Cast: Vidya Balan, Arjun Rampal, Jugal Hansraj, Amba Sanyal, Naisha Khanna and Kharaj Mukherjee
Blame it on the teaser for it has revealed the plot of the film.
Four years after the release of Kahaani, Sujoy Ghosh returns with a new storyline which is intriguing, but not as much as the first. However, his two key and beloved factors – Balan and Bengal, remain the same and carry an identical impact.
Set amidst the backdrop of Chandan Nagar and Kolkata, Kahaani 2 begins with Vidya Sinha – a middle class lady who strives to balance her career and her personal life, thereby taking care of her wheel-chair bound daughter, Mini. The duo shares an adorable chemistry and plan to take off to the US for the Mini’s treatment. But fate has something else for the two and in no time threats loom over them, and their life turns into a nightmare leaving everyone bewildered.
As she lies in Coma, Sub Inspector Inderjeet Singh (Arjun Rampal) walks into the scene. He faintly remembers the patient lying on the bed, but recognises her as Durga Rani Singh. With the only intention to help her, Singh takes the case and gives it personal attention. But who is Durga? What are the threats? What went wrong? Who comes to rescue? The suspense unfolds with every scene and frame of Kahaani 2.
Tapan Basu captures the cold, dark, real and enticing visuals with finesse, which complement the narration quite a lot. Further, Ghosh's focussed screenplay and Namrata Rao's pace-enhancing editing is outstanding and helps the audience from the distracting tangents. The narration of the film is commendable. It oscillates from one intense moment to another keeping one hooked to the seats and some biting the nails too.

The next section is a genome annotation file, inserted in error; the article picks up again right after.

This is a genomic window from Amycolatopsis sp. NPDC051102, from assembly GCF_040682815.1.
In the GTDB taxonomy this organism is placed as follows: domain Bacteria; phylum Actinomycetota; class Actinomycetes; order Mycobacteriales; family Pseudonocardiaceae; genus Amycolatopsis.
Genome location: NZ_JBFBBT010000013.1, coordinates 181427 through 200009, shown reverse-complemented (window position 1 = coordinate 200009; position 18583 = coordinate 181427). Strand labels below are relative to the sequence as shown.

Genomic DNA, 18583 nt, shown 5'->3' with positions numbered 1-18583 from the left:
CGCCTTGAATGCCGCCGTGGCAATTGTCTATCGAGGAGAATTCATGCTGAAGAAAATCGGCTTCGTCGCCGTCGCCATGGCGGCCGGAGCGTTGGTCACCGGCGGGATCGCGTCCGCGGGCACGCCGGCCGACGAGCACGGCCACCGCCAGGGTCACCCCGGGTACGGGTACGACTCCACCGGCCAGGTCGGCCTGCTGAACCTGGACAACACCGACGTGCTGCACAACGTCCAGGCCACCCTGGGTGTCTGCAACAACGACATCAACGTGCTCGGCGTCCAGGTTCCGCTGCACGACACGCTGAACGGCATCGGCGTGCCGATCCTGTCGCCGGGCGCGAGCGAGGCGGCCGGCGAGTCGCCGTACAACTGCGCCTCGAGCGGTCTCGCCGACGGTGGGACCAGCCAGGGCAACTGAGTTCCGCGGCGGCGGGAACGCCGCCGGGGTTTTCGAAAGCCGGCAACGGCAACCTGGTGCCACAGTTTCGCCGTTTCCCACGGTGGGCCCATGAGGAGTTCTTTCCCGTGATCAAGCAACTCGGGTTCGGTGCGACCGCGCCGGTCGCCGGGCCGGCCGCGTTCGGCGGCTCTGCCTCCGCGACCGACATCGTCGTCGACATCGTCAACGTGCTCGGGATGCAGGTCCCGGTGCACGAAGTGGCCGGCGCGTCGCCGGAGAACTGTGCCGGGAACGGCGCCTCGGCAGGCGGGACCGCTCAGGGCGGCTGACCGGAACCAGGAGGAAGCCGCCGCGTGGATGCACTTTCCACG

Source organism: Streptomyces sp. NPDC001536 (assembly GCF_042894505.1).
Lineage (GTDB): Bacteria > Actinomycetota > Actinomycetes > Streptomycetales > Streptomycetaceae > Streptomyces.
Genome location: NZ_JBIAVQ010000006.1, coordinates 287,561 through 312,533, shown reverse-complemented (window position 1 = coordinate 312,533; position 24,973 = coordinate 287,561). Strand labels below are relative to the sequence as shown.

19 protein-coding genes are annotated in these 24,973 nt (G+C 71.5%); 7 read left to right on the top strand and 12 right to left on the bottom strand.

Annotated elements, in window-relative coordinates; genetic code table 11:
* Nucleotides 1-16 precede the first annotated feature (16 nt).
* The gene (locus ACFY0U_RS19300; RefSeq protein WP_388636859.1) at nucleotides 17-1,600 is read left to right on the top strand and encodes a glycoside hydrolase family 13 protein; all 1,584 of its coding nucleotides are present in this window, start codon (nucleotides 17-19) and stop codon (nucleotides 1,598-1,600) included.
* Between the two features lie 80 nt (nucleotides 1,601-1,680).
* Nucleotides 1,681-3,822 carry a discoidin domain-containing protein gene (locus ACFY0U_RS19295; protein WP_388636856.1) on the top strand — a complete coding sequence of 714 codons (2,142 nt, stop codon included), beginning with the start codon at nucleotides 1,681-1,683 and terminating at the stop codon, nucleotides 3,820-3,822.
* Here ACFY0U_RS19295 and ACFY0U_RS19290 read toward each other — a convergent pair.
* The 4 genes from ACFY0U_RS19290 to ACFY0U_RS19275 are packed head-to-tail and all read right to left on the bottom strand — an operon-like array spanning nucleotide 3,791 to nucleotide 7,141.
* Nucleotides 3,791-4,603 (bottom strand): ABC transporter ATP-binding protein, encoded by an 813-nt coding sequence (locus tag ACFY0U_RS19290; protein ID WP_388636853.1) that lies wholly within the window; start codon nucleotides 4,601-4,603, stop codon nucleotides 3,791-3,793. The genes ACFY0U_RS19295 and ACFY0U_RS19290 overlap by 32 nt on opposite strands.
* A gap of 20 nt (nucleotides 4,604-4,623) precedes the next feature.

Vidya Balan steals the show in the film and once again turns this to one of her strongest performances in recent years. Highly convincing as Vidya and Durga, she comes across as a strong, feisty and determined with the mission she strives to achieve throughout the movie. No flaw can be spotted in her character of a tough mother who faces everything for her daughter.
Rampal’s entry comes in a bit late, but he is surprising in the film too. He is commendable as a sub inspector and handles his character responsibly. Other actors Jugal Hansraj, Amba Sanyal, Naisha Khanna and Kharaj Mukherjee, who have contributed to the film, have a decent role to play and deliver their characters with at most justice.
The dialogues are simple, easy to understand (the ones in Bengali) and thankfully do not hamper the film in any way. The film has fewer gimmicks and no or less humour. The story is simple, snappy and well narrated - all credits to Rao’s editing. Amidst all the praises it would be unfair if light is not thrown on the music. Unlike the earlier release, this film doesn’t have an impressive or soul stirring soundtrack.
Overall, I feel it would be unfair to compare the 2012 Kahaani with this, for both the movies have distinctive story. Balan as Vidya and Durga is phenomenal and Kahaani 2 is riveting and intriguing, so much so that you’ll feel your raising heart beats. Go for it. The suspense awaits.